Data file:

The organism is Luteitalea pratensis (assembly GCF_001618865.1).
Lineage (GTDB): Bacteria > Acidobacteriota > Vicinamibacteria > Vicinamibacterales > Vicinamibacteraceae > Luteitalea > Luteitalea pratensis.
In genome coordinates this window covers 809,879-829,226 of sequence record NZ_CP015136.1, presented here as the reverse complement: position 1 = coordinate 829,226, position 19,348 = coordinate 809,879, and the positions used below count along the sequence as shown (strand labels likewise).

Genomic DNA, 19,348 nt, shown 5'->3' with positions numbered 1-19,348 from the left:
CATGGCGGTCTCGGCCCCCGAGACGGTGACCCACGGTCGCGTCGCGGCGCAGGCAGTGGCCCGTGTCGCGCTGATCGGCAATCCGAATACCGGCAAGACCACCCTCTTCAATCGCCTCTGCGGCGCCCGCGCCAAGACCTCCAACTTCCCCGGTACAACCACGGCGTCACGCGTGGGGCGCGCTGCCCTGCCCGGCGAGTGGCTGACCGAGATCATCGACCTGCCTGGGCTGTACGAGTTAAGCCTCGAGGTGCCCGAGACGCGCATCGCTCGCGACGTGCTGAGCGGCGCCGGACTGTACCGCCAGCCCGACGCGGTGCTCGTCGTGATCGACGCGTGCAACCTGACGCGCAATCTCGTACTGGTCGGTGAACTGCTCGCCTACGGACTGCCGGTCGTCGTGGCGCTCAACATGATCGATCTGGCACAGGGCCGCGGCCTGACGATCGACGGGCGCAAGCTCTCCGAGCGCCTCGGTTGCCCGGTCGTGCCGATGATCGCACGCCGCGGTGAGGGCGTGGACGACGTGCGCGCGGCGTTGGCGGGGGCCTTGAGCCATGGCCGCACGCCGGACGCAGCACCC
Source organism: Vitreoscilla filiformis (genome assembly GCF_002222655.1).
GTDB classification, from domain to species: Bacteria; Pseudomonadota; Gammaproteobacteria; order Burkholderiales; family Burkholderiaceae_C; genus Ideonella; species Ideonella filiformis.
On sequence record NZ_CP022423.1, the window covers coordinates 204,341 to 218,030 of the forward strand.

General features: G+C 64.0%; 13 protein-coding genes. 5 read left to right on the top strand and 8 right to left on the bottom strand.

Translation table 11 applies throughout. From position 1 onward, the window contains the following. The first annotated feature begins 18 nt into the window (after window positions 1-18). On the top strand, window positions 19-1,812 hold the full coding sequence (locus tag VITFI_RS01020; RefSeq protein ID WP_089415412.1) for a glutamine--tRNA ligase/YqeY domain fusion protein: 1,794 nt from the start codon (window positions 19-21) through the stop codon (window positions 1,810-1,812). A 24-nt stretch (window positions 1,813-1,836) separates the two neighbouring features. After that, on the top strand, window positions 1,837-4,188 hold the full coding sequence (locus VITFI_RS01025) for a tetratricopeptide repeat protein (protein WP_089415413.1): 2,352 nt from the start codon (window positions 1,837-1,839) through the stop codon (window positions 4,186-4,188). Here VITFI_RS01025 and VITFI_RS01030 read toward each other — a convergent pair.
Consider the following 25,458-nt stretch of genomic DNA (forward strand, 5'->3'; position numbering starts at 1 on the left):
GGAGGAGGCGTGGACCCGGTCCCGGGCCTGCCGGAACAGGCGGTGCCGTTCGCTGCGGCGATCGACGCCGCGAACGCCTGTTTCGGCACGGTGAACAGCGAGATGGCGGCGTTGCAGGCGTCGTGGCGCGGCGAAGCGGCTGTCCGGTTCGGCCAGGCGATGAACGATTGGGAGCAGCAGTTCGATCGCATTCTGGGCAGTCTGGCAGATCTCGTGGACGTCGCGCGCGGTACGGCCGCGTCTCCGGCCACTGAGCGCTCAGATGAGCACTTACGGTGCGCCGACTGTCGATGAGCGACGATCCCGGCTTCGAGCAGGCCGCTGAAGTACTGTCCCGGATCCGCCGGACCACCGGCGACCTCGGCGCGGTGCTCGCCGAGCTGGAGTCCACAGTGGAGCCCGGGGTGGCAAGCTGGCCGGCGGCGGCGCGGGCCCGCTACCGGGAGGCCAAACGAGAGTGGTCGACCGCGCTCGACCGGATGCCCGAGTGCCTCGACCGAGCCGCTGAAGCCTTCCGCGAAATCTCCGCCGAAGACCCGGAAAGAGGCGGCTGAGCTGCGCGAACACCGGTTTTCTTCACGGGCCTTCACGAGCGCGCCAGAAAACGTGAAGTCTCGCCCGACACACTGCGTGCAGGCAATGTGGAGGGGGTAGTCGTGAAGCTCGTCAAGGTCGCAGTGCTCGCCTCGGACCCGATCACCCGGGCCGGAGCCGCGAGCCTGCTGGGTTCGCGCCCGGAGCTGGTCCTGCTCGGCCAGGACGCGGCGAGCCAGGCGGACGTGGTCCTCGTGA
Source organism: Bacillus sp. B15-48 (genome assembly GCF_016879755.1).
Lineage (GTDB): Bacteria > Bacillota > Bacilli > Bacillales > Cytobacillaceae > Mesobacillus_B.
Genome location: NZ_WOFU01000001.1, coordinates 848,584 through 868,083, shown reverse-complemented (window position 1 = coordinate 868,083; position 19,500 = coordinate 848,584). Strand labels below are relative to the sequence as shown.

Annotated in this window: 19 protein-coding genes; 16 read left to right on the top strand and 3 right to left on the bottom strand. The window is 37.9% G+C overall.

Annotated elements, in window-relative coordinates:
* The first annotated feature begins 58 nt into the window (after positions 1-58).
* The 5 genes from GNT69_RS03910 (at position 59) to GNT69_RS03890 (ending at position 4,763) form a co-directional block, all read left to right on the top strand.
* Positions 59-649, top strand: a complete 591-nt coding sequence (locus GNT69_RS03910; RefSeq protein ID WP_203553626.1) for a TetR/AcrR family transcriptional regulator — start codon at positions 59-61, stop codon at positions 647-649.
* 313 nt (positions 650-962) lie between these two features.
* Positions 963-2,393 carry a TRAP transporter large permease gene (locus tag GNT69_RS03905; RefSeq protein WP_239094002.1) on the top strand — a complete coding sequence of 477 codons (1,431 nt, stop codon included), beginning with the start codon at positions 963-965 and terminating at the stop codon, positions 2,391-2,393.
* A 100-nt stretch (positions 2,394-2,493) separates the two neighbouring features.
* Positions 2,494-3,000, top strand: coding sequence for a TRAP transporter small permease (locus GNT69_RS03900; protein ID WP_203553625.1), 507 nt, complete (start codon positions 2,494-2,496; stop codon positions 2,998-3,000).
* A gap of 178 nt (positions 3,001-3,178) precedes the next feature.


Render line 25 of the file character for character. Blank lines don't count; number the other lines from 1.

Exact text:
* A gap of 178 nt (positions 3,001-3,178) precedes the next feature.